From the opening seconds of the film – when the audience is introduced to cast members such as a “British villian” and the customary token “hot chick,” or crew members such as “ass-hats (the producers) or an insufferable tool (the director) – audiences are informed that Deadpool is not conventional Marvel Comics fare, with their quasi-religious solemnity and partly mythical air of drama and grandeur that has absorbed so many of us these recent years. It derides the formulas and expectations typical of the superhero genre (while conscientiously fulfilling those expectations, in rather a neat little trick); it boasts of its daring and freshness in breaking Hollywood’s stifling boundaries (by introducing the first film protagonist in Hollywood history who swears, draws blood, and enjoys sex); it smacks of its self-congratulation for the innovative idea of breaking the fourth wall (which, it may have failed to notice, was done just the other day in a leading establishment production: a best picture nominee, no less); and, quite egregiously, it reneges on its promise of Hollywood’s first queer superhero.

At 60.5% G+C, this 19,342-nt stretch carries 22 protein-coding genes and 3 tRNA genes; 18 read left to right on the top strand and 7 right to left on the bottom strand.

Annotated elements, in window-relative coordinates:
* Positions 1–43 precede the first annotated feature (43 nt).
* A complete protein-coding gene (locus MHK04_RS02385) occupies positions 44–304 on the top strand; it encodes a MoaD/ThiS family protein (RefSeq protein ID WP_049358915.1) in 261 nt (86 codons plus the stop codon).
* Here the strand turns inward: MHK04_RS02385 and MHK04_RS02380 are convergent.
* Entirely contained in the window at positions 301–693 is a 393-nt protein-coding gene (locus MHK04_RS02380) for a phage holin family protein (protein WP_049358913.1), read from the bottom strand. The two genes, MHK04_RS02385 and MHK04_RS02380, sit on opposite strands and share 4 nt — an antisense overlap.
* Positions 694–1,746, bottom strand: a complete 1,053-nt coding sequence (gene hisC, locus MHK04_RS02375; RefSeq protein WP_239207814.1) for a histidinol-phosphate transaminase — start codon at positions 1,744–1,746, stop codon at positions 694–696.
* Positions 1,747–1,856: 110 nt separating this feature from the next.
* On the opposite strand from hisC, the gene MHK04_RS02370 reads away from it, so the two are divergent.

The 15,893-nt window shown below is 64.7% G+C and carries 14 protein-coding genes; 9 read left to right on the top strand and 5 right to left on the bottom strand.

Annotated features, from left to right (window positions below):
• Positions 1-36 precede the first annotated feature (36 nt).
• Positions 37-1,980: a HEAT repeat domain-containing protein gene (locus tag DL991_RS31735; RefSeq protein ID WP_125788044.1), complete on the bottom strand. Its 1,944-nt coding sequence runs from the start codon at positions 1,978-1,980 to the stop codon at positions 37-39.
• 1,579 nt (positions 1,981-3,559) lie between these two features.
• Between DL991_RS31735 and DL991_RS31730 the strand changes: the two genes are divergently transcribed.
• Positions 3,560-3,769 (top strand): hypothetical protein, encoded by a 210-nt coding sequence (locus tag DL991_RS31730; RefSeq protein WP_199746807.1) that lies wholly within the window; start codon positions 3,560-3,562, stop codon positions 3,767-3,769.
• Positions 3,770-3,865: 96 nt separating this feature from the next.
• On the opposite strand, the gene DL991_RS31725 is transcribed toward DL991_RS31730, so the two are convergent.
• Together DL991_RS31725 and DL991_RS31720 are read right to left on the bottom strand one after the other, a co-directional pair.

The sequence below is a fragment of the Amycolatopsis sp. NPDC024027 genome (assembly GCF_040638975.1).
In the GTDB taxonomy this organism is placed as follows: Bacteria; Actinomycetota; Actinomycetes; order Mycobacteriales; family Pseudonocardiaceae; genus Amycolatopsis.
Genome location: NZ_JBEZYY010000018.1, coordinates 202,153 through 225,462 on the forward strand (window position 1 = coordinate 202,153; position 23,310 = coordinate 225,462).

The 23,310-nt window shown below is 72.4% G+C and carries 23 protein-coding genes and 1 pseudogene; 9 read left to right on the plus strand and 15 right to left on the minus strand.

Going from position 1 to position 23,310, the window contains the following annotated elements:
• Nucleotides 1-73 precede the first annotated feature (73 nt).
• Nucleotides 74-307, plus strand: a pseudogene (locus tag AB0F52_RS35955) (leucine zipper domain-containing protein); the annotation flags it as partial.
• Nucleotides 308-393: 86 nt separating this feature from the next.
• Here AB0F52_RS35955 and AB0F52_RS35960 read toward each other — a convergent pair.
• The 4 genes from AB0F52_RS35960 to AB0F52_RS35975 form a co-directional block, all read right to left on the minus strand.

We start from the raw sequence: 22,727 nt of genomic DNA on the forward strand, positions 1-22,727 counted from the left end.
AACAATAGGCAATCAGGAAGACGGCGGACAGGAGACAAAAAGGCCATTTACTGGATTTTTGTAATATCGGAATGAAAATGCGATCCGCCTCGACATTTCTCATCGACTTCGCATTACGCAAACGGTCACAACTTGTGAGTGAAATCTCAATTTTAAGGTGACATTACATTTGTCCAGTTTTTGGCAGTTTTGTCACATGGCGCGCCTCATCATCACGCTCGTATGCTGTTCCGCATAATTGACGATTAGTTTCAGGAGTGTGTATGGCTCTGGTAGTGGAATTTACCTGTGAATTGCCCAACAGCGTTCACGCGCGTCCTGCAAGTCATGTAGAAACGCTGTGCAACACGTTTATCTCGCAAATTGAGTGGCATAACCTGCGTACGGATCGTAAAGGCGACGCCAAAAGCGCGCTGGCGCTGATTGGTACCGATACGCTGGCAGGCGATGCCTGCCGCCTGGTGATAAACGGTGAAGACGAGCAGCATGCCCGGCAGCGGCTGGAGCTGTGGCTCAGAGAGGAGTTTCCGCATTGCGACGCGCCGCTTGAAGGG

Thursday, 24 March 2016

The Bold and the Beautiful

“Knight of Cups